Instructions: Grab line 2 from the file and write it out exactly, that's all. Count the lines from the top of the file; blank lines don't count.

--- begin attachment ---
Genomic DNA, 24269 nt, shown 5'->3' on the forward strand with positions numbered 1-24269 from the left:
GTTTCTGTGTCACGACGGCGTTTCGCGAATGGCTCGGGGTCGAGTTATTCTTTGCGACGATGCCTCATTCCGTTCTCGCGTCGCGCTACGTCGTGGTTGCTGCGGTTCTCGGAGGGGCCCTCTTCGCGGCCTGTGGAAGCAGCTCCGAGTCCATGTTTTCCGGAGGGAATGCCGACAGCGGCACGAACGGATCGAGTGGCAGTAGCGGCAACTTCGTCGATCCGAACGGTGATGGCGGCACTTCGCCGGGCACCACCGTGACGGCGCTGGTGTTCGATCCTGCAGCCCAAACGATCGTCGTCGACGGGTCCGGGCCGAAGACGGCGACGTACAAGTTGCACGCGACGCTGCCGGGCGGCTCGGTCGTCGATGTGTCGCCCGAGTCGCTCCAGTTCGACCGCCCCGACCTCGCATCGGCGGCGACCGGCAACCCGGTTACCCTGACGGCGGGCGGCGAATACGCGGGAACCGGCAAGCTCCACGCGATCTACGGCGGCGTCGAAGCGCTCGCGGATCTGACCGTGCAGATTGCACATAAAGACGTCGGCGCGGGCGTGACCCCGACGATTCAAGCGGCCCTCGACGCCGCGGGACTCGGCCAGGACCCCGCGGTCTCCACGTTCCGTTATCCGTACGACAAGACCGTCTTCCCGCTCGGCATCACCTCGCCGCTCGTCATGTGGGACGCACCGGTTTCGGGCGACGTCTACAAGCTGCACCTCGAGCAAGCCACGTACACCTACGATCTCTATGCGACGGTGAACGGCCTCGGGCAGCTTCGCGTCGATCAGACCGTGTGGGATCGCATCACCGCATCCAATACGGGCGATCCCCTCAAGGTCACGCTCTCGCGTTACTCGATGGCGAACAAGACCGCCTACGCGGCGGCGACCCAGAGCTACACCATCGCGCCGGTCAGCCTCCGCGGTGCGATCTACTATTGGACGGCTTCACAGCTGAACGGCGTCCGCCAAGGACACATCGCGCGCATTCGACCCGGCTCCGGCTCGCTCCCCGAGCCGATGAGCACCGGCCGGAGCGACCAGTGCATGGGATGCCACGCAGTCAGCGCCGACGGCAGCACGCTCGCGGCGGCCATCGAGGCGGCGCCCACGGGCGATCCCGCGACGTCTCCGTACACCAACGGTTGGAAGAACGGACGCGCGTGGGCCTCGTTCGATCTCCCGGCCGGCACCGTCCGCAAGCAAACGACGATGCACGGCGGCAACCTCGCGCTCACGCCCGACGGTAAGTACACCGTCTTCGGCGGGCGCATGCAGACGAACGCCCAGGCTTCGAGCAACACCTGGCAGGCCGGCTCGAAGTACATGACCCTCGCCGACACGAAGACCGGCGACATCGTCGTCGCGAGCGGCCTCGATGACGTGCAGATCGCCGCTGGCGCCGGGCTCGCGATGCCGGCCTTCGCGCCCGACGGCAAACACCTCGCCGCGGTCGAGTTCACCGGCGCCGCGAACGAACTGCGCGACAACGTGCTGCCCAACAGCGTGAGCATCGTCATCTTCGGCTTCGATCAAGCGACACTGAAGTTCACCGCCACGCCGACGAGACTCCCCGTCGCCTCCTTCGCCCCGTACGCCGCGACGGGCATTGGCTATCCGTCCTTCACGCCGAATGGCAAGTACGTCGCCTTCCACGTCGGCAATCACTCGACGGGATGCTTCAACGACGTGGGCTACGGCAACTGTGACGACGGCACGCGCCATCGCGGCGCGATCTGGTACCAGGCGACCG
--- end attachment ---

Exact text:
GTTTCTGTGTCACGACGGCGTTTCGCGAATGGCTCGGGGTCGAGTTATTCTTTGCGACGATGCCTCATTCCGTTCTCGCGTCGCGCTACGTCGTGGTTGCTGCGGTTCTCGGAGGGGCCCTCTTCGCGGCCTGTGGAAGCAGCTCCGAGTCCATGTTTTCCGGAGGGAATGCCGACAGCGGCACGAACGGATCGAGTGGCAGTAGCGGCAACTTCGTCGATCCGAACGGTGATGGCGGCACTTCGCCGGGCACCACCGTGACGGCGCTGGTGTTCGATCCTGCAGCCCAAACGATCGTCGTCGACGGGTCCGGGCCGAAGACGGCGACGTACAAGTTGCACGCGACGCTGCCGGGCGGCTCGGTCGTCGATGTGTCGCCCGAGTCGCTCCAGTTCGACCGCCCCGACCTCGCATCGGCGGCGACCGGCAACCCGGTTACCCTGACGGCGGGCGGCGAATACGCGGGAACCGGCAAGCTCCACGCGATCTACGGCGGCGTCGAAGCGCTCGCGGATCTGACCGTGCAGATTGCACATAAAGACGTCGGCGCGGGCGTGACCCCGACGATTCAAGCGGCCCTCGACGCCGCGGGACTCGGCCAGGACCCCGCGGTCTCCACGTTCCGTTATCCGTACGACAAGACCGTCTTCCCGCTCGGCATCACCTCGCCGCTCGTCATGTGGGACGCACCGGTTTCGGGCGACGTCTACAAGCTGCACCTCGAGCAAGCCACGTACACCTACGATCTCTATGCGACGGTGAACGGCCTCGGGCAGCTTCGCGTCGATCAGACCGTGTGGGATCGCATCACCGCATCCAATACGGGCGATCCCCTCAAGGTCACGCTCTCGCGTTACTCGATGGCGAACAAGACCGCCTACGCGGCGGCGACCCAGAGCTACACCATCGCGCCGGTCAGCCTCCGCGGTGCGATCTACTATTGGACGGCTTCACAGCTGAACGGCGTCCGCCAAGGACACATCGCGCGCATTCGACCCGGCTCCGGCTCGCTCCCCGAGCCGATGAGCACCGGCCGGAGCGACCAGTGCATGGGATGCCACGCAGTCAGCGCCGACGGCAGCACGCTCGCGGCGGCCATCGAGGCGGCGCCCACGGGCGATCCCGCGACGTCTCCGTACACCAACGGTTGGAAGAACGGACGCGCGTGGGCCTCGTTCGATCTCCCGGCCGGCACCGTCCGCAAGCAAACGACGATGCACGGCGGCAACCTCGCGCTCACGCCCGACGGTAAGTACACCGTCTTCGGCGGGCGCATGCAGACGAACGCCCAGGCTTCGAGCAACACCTGGCAGGCCGGCTCGAAGTACATGACCCTCGCCGACACGAAGACCGGCGACATCGTCGTCGCGAGCGGCCTCGATGACGTGCAGATCGCCGCTGGCGCCGGGCTCGCGATGCCGGCCTTCGCGCCCGACGGCAAACACCTCGCCGCGGTCGAGTTCACCGGCGCCGCGAACGAACTGCGCGACAACGTGCTGCCCAACAGCGTGAGCATCGTCATCTTCGGCTTCGATCAAGCGACACTGAAGTTCACCGCCACGCCGACGAGACTCCCCGTCGCCTCCTTCGCCCCGTACGCCGCGACGGGCATTGGCTATCCGTCCTTCACGCCGAATGGCAAGTACGTCGCCTTCCACGTCGGCAATCACTCGACGGGATGCTTCAACGACGTGGGCTACGGCAACTGTGACGACGGCACGCGCCATCGCGGCGCGATCTGGTACCAGGCGACCG